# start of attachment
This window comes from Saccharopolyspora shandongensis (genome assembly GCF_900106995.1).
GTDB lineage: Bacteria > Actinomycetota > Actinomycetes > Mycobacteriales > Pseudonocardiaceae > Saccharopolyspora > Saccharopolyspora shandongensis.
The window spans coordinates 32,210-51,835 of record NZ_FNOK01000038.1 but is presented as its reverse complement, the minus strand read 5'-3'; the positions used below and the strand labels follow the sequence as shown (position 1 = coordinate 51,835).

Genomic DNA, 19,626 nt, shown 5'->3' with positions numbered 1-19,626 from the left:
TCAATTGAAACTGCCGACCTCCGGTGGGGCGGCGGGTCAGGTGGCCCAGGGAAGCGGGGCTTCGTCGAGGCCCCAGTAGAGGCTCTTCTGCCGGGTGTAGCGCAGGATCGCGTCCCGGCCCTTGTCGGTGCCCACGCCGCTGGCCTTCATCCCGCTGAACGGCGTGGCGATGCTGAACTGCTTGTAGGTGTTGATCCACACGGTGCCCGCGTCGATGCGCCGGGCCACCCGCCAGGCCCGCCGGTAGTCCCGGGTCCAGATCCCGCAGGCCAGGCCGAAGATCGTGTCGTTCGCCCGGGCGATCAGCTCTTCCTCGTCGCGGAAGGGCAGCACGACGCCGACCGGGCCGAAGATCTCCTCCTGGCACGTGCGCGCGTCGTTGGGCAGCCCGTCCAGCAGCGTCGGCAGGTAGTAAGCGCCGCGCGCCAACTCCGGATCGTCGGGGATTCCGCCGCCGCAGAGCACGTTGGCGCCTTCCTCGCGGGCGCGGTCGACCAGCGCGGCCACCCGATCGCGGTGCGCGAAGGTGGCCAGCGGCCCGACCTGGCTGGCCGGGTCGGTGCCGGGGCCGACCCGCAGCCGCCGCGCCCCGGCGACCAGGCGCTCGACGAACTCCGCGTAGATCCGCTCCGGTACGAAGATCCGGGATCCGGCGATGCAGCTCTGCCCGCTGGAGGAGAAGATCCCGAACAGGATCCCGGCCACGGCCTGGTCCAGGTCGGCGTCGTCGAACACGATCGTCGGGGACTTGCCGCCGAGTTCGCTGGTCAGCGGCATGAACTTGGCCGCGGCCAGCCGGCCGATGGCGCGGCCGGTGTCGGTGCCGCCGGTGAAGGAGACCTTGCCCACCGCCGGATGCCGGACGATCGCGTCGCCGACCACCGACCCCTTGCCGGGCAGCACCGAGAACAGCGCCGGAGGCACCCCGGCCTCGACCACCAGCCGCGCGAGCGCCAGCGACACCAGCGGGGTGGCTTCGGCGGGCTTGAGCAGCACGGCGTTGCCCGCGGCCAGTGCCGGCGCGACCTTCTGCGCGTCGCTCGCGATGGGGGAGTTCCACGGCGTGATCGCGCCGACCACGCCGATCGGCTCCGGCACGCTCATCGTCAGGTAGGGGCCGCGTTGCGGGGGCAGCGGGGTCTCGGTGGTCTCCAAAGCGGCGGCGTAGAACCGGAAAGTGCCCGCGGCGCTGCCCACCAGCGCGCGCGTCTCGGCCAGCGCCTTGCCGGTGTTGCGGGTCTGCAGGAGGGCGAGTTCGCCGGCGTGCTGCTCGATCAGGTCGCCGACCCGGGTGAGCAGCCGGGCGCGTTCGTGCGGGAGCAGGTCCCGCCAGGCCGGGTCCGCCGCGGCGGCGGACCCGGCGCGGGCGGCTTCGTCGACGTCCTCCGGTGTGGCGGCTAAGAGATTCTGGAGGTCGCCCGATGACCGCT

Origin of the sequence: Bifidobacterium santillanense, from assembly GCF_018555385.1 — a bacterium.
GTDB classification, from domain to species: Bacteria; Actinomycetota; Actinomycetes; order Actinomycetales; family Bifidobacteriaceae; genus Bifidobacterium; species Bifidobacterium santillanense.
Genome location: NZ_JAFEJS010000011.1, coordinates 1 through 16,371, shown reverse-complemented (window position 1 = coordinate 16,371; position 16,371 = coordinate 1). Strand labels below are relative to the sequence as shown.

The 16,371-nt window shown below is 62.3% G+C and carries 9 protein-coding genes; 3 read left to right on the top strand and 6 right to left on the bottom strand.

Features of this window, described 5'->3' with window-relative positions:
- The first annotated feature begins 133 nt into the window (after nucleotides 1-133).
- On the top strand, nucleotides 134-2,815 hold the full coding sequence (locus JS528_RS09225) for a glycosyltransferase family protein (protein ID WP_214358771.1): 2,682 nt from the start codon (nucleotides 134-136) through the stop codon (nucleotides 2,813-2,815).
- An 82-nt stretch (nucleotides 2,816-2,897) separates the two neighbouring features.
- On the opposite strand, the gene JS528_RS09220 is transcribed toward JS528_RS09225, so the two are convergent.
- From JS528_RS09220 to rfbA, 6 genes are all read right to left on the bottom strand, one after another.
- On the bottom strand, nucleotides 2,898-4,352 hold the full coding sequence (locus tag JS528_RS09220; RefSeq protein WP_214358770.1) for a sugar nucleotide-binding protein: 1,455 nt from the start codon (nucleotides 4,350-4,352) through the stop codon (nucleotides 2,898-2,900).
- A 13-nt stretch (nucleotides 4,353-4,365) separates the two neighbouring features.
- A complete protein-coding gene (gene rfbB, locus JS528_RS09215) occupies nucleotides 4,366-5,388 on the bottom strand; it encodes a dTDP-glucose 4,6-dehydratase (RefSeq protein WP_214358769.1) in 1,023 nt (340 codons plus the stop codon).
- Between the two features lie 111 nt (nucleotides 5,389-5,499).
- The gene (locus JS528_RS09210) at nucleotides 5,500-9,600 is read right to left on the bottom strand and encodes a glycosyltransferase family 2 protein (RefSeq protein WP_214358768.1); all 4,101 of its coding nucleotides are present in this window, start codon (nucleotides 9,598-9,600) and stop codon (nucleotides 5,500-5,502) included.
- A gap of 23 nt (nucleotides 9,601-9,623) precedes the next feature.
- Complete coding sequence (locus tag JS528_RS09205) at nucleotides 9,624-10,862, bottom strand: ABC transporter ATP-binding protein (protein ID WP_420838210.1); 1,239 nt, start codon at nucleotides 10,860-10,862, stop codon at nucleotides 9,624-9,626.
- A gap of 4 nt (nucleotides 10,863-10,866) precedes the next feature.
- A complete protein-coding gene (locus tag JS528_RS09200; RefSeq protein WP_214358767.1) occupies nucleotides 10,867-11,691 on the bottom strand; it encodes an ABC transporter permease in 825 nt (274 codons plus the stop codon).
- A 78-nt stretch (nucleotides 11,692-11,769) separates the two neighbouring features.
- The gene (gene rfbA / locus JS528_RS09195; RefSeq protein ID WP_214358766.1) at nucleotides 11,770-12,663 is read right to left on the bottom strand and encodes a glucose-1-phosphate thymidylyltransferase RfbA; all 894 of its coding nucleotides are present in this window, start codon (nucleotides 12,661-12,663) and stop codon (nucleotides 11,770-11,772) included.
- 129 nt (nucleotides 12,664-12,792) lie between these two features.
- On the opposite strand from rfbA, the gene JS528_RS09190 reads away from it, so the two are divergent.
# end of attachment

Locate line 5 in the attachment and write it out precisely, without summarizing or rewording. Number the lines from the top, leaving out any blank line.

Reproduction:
TCAATTGAAACTGCCGACCTCCGGTGGGGCGGCGGGTCAGGTGGCCCAGGGAAGCGGGGCTTCGTCGAGGCCCCAGTAGAGGCTCTTCTGCCGGGTGTAGCGCAGGATCGCGTCCCGGCCCTTGTCGGTGCCCACGCCGCTGGCCTTCATCCCGCTGAACGGCGTGGCGATGCTGAACTGCTTGTAGGTGTTGATCCACACGGTGCCCGCGTCGATGCGCCGGGCCACCCGCCAGGCCCGCCGGTAGTCCCGGGTCCAGATCCCGCAGGCCAGGCCGAAGATCGTGTCGTTCGCCCGGGCGATCAGCTCTTCCTCGTCGCGGAAGGGCAGCACGACGCCGACCGGGCCGAAGATCTCCTCCTGGCACGTGCGCGCGTCGTTGGGCAGCCCGTCCAGCAGCGTCGGCAGGTAGTAAGCGCCGCGCGCCAACTCCGGATCGTCGGGGATTCCGCCGCCGCAGAGCACGTTGGCGCCTTCCTCGCGGGCGCGGTCGACCAGCGCGGCCACCCGATCGCGGTGCGCGAAGGTGGCCAGCGGCCCGACCTGGCTGGCCGGGTCGGTGCCGGGGCCGACCCGCAGCCGCCGCGCCCCGGCGACCAGGCGCTCGACGAACTCCGCGTAGATCCGCTCCGGTACGAAGATCCGGGATCCGGCGATGCAGCTCTGCCCGCTGGAGGAGAAGATCCCGAACAGGATCCCGGCCACGGCCTGGTCCAGGTCGGCGTCGTCGAACACGATCGTCGGGGACTTGCCGCCGAGTTCGCTGGTCAGCGGCATGAACTTGGCCGCGGCCAGCCGGCCGATGGCGCGGCCGGTGTCGGTGCCGCCGGTGAAGGAGACCTTGCCCACCGCCGGATGCCGGACGATCGCGTCGCCGACCACCGACCCCTTGCCGGGCAGCACCGAGAACAGCGCCGGAGGCACCCCGGCCTCGACCACCAGCCGCGCGAGCGCCAGCGACACCAGCGGGGTGGCTTCGGCGGGCTTGAGCAGCACGGCGTTGCCCGCGGCCAGTGCCGGCGCGACCTTCTGCGCGTCGCTCGCGATGGGGGAGTTCCACGGCGTGATCGCGCCGACCACGCCGATCGGCTCCGGCACGCTCATCGTCAGGTAGGGGCCGCGTTGCGGGGGCAGCGGGGTCTCGGTGGTCTCCAAAGCGGCGGCGTAGAACCGGAAAGTGCCCGCGGCGCTGCCCACCAGCGCGCGCGTCTCGGCCAGCGCCTTGCCGGTGTTGCGGGTCTGCAGGAGGGCGAGTTCGCCGGCGTGCTGCTCGATCAGGTCGCCGACCCGGGTGAGCAGCCGGGCGCGTTCGTGCGGGAGCAGGTCCCGCCAGGCCGGGTCCGCCGCGGCGGCGGACCCGGCGCGGGCGGCTTCGTCGACGTCCTCCGGTGTGGCGGCTAAGAGATTCTGGAGGTCGCCCGATGACCGCT